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Problem with folders using a catch-all httphandler RRS feed

  • Question

  • User-1591584071 posted

    First I'll explain what I want to achieve. I want all httprequests for url's in my application that do not really exist to be handled by a function of mine. For example: http://www.example.com/a/b/c and http://www.example.com/test.abc do not really exist, so they should be handled by my function. http://www.example.com/picture.jpg does exist, so that one should not be handled by my function.

    I've accomplished a lot using a httphandler. In IIS I've configured the application to send all extensions through the .NET engine. (In the tab Home Directory, click on Configuration, then add extension .* for executable aspnet_isapi.dll, limit to GET,HEAD,POST,DEBUG and turn of Check that file exists.

    In web.config I added the following lines:

    <httpHandlers>
       <add verb="GET,HEAD,POST,DEBUG" path="*" type="MyHttpHandler, Assembly" />
    </httpHandlers>

    And in Assembly.cs I added this:

    using System;
    using System.Web;
    public class GlobalHttpHandler : IHttpHandler
    {
     public void ProcessRequest(HttpContext context)
     {
      HttpRequest Request = context.Request;
      HttpResponse Response = context.Response;

      Response.Write("The HttpHandler works!");
     }

     public bool IsReusable
     {
      get { return false; }
     }

    I've got two problems. The first one is that when I visit the existing folder http://www.example.com/css (without a final slash!) I get prompted to log in, which only works with the administrator password, and when I do I see a page with the following code:

    <html>-2146893039 (0x80090311)</body></html>

    This only occurs when an existing folder is addressed without a final slash. http://www.example.com/css/ leads to my function, and so does the nonexisting http://www.example.com/abc. This bug seems to be caused by the .* reference in IIS. Replacing .* with just ., makes the httphandlers work fine for all folders directed without a final slash. But then that's all the httphandler catches. Using both .* and . gives the same result as just using .*

    My second problem is that existing files are ignored. http://www.example.com/picture.jpg for example shows my function and not the picture, eventhough is does exist.

    A possible solution is altering the 404 error to lead to a url (/404handler.aspx for example). In that case all nonexisting folder and file requests are redirected to this .aspx file. However, the server does keep track of these 404's, which annoys system administrators. And I thought using httphandlers was the "official" .net-way to go for this.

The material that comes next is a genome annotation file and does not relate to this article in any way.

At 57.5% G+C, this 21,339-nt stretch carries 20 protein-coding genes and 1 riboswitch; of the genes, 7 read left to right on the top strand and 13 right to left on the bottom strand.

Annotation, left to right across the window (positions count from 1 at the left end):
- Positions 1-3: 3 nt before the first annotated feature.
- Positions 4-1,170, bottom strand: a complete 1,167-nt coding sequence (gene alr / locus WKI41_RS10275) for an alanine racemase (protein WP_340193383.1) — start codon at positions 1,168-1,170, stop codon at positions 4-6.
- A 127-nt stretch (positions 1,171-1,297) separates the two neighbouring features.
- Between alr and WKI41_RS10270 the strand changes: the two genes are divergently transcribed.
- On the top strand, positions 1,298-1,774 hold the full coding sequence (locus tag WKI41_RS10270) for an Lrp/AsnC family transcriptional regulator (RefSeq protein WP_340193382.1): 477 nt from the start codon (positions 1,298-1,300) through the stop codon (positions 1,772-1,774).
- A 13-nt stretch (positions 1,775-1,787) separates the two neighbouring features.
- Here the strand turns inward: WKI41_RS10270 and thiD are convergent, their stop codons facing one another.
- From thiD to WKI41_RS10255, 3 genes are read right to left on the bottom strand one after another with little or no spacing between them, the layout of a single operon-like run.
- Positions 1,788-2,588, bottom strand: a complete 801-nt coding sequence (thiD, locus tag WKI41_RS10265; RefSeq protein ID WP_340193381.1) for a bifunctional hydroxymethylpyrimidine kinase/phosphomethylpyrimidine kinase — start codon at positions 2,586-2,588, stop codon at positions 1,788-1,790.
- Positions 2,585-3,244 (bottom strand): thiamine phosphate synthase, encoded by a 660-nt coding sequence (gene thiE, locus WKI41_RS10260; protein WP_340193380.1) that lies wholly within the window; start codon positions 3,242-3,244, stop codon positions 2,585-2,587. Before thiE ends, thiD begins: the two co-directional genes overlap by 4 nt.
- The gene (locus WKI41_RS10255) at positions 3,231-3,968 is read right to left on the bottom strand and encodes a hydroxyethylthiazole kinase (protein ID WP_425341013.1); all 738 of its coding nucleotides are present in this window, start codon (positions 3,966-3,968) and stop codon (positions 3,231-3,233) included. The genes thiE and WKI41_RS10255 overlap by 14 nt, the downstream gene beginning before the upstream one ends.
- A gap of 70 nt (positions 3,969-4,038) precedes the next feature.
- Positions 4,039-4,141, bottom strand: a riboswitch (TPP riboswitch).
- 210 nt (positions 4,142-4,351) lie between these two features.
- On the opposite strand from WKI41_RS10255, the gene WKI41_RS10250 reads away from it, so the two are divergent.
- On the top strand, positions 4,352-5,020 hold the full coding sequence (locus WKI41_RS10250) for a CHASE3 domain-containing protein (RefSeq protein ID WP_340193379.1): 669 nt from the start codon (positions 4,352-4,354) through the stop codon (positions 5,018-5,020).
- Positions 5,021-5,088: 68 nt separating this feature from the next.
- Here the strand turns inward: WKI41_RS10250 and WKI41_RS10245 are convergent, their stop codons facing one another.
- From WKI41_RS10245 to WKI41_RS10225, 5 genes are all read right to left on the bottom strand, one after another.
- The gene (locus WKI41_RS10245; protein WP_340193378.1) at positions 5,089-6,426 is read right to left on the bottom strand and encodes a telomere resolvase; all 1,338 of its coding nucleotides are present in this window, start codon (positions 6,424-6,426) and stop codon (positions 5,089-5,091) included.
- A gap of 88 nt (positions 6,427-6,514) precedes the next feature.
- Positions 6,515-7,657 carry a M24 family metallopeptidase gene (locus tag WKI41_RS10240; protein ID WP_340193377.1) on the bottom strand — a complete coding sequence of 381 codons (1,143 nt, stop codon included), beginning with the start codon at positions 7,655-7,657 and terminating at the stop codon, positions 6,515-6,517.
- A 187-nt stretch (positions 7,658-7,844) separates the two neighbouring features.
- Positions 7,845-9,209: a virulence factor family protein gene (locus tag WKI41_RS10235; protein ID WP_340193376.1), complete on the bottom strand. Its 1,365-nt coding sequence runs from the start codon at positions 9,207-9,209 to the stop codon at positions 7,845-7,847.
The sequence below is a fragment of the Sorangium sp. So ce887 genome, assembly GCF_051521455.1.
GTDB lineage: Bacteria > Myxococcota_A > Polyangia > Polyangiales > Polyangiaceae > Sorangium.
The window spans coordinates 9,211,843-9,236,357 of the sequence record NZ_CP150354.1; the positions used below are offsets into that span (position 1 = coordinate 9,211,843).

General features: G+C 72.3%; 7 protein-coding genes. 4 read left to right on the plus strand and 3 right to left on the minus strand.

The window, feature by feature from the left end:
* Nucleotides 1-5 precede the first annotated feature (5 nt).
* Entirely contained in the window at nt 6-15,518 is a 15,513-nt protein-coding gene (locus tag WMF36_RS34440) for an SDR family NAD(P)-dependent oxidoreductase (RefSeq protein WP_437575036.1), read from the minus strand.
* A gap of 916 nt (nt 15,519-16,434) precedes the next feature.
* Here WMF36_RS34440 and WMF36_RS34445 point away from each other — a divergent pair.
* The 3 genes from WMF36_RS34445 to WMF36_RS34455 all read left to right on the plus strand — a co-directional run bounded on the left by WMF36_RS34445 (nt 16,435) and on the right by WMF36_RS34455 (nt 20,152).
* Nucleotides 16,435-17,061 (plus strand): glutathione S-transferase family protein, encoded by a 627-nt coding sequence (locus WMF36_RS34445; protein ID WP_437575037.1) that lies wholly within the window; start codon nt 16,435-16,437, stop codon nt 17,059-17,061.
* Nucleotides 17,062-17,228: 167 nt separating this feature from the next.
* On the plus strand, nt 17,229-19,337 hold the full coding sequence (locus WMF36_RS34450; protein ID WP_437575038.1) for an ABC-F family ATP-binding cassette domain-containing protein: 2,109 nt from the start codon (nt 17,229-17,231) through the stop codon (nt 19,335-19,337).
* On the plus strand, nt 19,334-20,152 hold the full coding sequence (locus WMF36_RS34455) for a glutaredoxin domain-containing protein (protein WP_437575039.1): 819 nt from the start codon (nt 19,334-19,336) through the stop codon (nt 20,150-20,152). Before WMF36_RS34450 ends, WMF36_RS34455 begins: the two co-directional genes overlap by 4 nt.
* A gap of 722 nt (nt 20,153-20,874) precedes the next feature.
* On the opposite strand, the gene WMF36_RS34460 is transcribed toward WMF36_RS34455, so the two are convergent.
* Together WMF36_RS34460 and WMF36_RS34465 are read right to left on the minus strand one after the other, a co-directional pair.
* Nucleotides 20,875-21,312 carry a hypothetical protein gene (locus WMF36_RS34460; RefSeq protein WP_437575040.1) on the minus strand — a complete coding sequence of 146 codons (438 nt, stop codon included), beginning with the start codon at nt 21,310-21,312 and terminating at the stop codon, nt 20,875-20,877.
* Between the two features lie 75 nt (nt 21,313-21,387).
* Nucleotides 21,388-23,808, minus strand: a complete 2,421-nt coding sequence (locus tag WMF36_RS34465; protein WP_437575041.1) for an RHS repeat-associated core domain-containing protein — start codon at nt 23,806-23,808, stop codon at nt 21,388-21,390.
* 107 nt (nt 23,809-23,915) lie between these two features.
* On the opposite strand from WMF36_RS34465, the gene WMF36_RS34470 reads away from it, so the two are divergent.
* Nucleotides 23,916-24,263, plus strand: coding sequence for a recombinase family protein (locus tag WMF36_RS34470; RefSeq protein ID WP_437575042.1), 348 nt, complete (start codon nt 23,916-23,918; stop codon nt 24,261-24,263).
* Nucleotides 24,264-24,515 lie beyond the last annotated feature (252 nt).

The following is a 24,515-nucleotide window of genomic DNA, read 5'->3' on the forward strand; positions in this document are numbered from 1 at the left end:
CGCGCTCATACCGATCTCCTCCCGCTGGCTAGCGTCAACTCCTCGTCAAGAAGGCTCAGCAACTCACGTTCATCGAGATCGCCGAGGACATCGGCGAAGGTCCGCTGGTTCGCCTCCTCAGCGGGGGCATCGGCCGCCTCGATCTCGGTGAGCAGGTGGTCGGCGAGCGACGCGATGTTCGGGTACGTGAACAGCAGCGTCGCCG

Help? Anyone?

    Thursday, December 15, 2005 4:22 AM

All replies

  • User-1128085056 posted

    Assuming that you are using ASP.NET 2.0 you can solve your problem in a fairly straight forward way. Instead of an HttpHandler, create an HttpHandlerFactory and call ASP.NET's page builder logic, trapping the not found exception:

     

     

    using System;
    using System.Web;
    using System.Web.Compilation;

    namespace Handlers
    {

    public class MyHttpHandlerFactory : System.Web.IHttpHandlerFactory
    {
       public IHttpHandler GetHandler( HttpContext context, string requestType, string url, string pathTranslated)
      {
              try
             {
                   return (IHttpHandler)BuildManager.CreateInstanceFromVirtualPath(url, typeof(Page));
             }
             catch( HttpException ex )
             {
                   // Handle your missing page here.
     
                  return MySpecialHandler;
             }
    }

    }

    To get your .jpg file to be served, you will have to add an http handler for it in your web.config before the entry for the handler factory:

    <httpHandlers>
       <add type="System.Web.StaticFileHandler" path="*.jpg" verb="*"/>
      <!-- repeat for any other file types that your want served -->
       <add type="Handlers.MyHttpHandlerFactory, Assembly" path="*.png" verb="*"/>
    </httpHandlers>


     

     

     

       

    Thursday, December 15, 2005 11:25 PM